Some of that is just practical. I like sour drinks in general, I like rum. Rum is cheap, compared to whiskey, and there’s nothing in tiki that’s as perishable as vermouth and as hard to find in small quantities. I like the colors, I like the history, I like putting together a drink that takes eight or so different colored bottles to mix together. Makes me feel like a wizard.

Mostly, though, I like drinks that admit that they’re sort of stupid. Drinks that are kind of tacky, where it makes sense that you're giggling uncontrollably after a few of them. I don't mean that I drink tiki drinks ironically. I like them because they’re good: I love them because they’re sort of stupid.

Monday, March 02, 2015

On Randomness In Character Generation, and Why Old School D&D Is Awesome For New Players

So: Old school D&D is a terrible system for playing the game most people want to play when they pick up something called "D&D," not having any prior experience with old school D&D. The texts don't do a great job of communicating their purpose, and honestly, the other things that people want to do are fun and it's reasonable that they want them.

One of the big things that people want when they pick up something called "D&D" is a game where they get to craft exactly the guy that they want to play. Old school systems by and large do not deliver this, especially on a mechanical axis: Your initial character generation is random, and your advancement is usually relatively fixed and relatively random.

The thing is, most of the folks I've met like that got into the game before I got them-- middle or high school, or occasionally college. These are people who saw "fantasy adventure game" and opened it up to find that there was also a bunch of math and were super happy about it. (I'm in that camp myself-- I've had few happier days than the one where I discovered the interlocking logic of the 3e EL and XP tables.) But there's a big, big pool of people I've gotten into the game who got scared away by all that math and all those decisions, even though they desperately wanted that fantasy adventure.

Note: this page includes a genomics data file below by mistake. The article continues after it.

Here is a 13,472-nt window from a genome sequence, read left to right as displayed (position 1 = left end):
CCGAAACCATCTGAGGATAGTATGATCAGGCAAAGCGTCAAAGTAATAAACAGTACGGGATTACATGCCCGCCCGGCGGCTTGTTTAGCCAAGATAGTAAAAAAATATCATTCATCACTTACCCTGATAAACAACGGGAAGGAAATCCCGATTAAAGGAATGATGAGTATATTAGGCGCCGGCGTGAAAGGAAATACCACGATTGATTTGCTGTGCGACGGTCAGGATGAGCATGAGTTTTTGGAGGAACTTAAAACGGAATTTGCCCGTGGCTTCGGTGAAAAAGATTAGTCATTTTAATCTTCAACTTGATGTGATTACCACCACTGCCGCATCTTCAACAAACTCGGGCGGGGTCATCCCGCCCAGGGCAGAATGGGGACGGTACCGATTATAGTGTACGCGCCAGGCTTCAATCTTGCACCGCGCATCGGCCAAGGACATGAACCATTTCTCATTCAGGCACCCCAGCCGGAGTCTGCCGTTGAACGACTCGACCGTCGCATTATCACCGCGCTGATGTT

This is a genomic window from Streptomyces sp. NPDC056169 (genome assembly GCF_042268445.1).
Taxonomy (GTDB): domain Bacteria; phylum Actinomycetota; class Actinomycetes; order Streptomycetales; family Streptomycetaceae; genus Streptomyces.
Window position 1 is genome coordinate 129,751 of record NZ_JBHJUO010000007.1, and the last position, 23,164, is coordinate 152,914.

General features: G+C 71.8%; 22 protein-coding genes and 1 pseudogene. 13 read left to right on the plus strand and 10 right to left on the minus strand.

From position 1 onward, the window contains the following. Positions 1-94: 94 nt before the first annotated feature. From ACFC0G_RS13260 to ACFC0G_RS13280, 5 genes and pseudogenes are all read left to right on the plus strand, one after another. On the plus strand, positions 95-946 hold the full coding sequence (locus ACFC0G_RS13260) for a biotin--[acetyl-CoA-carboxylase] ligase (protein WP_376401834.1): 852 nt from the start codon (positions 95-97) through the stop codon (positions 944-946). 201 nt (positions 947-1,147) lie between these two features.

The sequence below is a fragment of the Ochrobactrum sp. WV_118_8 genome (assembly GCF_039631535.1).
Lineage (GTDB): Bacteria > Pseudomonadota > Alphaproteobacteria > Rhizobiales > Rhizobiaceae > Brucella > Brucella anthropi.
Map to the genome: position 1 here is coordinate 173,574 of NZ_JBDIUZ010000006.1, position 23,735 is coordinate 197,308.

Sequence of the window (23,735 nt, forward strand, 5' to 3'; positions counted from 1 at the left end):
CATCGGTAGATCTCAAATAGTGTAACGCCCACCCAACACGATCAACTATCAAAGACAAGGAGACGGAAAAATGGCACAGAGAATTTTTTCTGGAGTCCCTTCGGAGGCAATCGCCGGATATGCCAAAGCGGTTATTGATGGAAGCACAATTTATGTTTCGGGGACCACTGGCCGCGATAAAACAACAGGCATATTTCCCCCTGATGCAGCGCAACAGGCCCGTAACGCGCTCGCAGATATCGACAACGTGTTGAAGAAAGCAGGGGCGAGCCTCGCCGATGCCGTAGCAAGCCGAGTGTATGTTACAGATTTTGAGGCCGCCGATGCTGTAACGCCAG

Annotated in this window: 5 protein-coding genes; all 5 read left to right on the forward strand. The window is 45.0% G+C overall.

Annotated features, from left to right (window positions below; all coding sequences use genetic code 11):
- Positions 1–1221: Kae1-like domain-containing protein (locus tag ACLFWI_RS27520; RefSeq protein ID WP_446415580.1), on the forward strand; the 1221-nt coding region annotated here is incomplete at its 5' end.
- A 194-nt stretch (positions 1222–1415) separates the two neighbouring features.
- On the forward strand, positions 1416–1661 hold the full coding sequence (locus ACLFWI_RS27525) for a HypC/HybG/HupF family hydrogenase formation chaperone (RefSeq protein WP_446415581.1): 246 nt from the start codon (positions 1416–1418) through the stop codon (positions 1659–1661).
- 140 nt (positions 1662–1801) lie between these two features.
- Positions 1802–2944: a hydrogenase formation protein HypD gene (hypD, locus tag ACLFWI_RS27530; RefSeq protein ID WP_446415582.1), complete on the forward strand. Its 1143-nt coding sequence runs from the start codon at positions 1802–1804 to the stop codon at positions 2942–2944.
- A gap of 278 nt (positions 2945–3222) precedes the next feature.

But those people already get enough air time in the OSR. One of my favorite things about old school D&D is that it's made it much easier for me to run games for a mix of highly invested and brand new players than any other edition I've encountered (except maybe also 5th-- still gathering data). While really serious D&D strategists will get annoyed by the shenanigans the newer, less death-hardened players get up to, it's much easier for brand new players to contribute to the gamier side of the game than with the newer, more character-build focused versions. You don't have to read the book and absorb the rules system to play a really powerful character in old school D&D: You just have to be quick on your feet, and the right mix of careful and reckless.